Hanoi Part One: Revolution Museum and Dong Xian Market

3-5 September 2011

The start of my three-week trip around Asia was an early one. I was up at 3.30am to be precise. By 4am, I was in the car on the way to Heathrow’s Terminal 4, which was somewhat tricky to find due to an apparent lack of signage. Thankfully, I managed to check in with bags of time to spare. Today’s flight was with Jet Airways, with a brief stop-off in Mumbai – my one and only trip to India (but hopefully not my last – I didn’t have time to make it out the airport) – before changing in Bangkok and on to Hanoi.

The first leg took about 9 hours, due to an extra hour of circling over Mumbai airport, thanks to to runway closures. Thankfully, I had plenty of movies and sitcoms to keep me entertained. Mumbai Airport sadly wasn’t as fun-filled and my next flight was delayed for 1.5 hours, as it sat on the runway. The TV in the airport lounge had explained the situation: bad weather. According to the news, the runway had been so slippery that a plane had skidded off onto the grass. From what I could tell, the broadcast was talking about the very airport I was currently sitting in. Great, that was comforting.

In Bangkok, passport control seemed to take forever – it seems that I have a talent for picking the slowest moving queue. I swear, I was almost in tears. I mean, being a Brit, I do like a good queue but this one was beyond me – I had another flight to catch. I got through it in the end and, about 24 hours after I’d left, after another connecting flight with Vietnam Airlines, I was finally in my room at the Hanoi Astoria Hotel. The room was a little grimy but I had a private bathroom and a huge double bed so I was still happy. I only spotted one little cockroach during my stay.

I emerged from the air-conditioned freshness that was my room and wandered around the streets of Hanoi looking for a nearby market that was marked on my map. Needless to say, thanks to my navigational skills, I didn’t find it. However, I did at least manage to find a lovely restaurant called Quan An Ngon.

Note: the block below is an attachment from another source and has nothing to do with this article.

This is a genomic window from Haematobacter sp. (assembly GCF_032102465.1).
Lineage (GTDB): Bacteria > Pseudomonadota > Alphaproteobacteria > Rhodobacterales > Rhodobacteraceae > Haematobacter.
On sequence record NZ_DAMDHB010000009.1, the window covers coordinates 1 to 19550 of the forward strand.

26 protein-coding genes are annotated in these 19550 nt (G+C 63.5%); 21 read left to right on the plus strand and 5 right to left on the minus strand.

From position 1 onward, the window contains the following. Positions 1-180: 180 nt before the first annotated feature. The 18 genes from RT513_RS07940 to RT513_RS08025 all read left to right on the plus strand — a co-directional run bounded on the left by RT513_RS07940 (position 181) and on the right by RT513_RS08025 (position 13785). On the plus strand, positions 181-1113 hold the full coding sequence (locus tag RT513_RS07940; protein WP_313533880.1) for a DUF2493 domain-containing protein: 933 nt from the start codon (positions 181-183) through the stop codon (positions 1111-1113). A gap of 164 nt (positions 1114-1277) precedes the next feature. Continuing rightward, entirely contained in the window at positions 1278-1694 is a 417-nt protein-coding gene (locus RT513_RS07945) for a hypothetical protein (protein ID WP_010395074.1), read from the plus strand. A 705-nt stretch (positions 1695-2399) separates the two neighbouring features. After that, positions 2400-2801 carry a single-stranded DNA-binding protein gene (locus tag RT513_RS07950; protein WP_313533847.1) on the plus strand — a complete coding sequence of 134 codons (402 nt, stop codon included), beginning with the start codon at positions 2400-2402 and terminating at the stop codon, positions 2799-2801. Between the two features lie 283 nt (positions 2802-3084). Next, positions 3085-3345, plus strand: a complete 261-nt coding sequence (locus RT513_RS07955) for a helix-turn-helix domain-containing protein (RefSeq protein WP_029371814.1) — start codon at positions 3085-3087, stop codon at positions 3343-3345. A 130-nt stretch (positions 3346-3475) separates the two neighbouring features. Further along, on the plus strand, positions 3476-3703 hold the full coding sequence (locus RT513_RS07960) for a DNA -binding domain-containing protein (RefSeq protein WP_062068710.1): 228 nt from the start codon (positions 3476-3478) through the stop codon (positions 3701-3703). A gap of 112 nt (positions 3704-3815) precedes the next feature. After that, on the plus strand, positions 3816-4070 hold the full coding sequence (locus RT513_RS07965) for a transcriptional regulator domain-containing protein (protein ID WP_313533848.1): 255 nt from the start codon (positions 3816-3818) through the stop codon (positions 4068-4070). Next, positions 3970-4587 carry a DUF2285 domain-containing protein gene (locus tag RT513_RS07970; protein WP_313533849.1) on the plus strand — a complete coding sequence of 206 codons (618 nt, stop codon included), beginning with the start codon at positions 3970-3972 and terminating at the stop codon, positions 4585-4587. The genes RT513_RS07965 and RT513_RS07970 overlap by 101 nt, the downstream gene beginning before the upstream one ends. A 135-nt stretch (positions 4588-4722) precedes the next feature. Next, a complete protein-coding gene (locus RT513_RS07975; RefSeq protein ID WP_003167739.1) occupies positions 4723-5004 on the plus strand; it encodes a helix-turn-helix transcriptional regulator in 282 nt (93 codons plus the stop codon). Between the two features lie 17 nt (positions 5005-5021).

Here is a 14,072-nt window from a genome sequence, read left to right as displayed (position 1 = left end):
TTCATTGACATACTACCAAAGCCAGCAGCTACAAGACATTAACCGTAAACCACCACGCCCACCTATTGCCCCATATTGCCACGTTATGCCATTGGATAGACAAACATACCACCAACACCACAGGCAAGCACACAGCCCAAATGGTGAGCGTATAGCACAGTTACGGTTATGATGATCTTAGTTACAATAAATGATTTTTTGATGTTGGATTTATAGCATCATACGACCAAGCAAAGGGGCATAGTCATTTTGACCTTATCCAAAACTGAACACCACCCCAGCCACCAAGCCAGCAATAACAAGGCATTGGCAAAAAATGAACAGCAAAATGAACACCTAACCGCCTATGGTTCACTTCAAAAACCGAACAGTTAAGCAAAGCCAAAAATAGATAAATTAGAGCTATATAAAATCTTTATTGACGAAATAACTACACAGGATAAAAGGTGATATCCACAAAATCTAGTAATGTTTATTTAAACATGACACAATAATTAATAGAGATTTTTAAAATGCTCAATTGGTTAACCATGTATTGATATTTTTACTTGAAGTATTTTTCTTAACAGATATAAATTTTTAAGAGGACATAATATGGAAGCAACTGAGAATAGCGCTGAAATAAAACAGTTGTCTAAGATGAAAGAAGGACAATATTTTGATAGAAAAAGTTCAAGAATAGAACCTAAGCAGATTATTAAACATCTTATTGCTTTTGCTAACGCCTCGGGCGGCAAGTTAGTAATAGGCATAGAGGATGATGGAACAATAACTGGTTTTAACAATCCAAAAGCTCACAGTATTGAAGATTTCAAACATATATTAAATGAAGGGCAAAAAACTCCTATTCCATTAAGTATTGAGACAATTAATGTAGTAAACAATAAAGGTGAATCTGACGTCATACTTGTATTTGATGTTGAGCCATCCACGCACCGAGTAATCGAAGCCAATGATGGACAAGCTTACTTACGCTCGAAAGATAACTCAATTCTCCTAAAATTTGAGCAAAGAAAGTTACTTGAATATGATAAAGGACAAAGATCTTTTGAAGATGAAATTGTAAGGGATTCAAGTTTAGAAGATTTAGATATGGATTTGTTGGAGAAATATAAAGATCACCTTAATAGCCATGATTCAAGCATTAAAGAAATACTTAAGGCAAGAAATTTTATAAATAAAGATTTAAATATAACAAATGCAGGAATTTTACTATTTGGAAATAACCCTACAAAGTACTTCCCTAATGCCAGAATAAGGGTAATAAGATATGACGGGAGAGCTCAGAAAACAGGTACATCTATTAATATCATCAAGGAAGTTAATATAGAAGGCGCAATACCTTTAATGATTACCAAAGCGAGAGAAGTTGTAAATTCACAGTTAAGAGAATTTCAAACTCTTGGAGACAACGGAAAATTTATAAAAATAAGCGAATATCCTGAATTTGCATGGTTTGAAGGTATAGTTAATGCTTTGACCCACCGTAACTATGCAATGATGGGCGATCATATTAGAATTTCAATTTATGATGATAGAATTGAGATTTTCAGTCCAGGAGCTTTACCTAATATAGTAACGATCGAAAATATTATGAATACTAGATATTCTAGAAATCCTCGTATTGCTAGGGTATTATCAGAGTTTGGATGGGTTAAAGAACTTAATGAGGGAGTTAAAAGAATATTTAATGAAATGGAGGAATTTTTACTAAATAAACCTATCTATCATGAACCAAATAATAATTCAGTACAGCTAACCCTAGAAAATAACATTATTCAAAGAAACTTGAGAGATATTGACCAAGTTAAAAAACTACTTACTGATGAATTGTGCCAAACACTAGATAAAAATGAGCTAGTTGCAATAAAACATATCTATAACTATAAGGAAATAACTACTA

It was styled like a food court, with the kitchens arranged around the (I think) communal tables (sorry, bad memory), with a big tree trunk in the middle and lanterns covering the ceiling. The restaurant was busy, with a buzzy, laid-back atmosphere. It was certainly one of my best finds in Vietnam and the perfect place for my first night in Hanoi. Since it was my first day, I decided to go for a dish I recognised, just to ease myself in: grilled pork balls and noodles. When it arrived, I didn’t recognise it as much as I thought. The meat was in strips and not particularly meaty- I’m still not entirely sure what the “balls” on the menu referred to. Still, the food was good and the Tiger beer was flowing. If you’re in the area then you should probably try this restaurant – this was not my only visit.

When I awoke the next morning, I had no idea what time it was. My room had no windows so I couldn’t even make an educated guess. Obviously I just went back to sleep. Thankfully, I just about made it downstairs in time for the breakfast, which consisted of green tea, fried eggs and warm bread with butter and jam.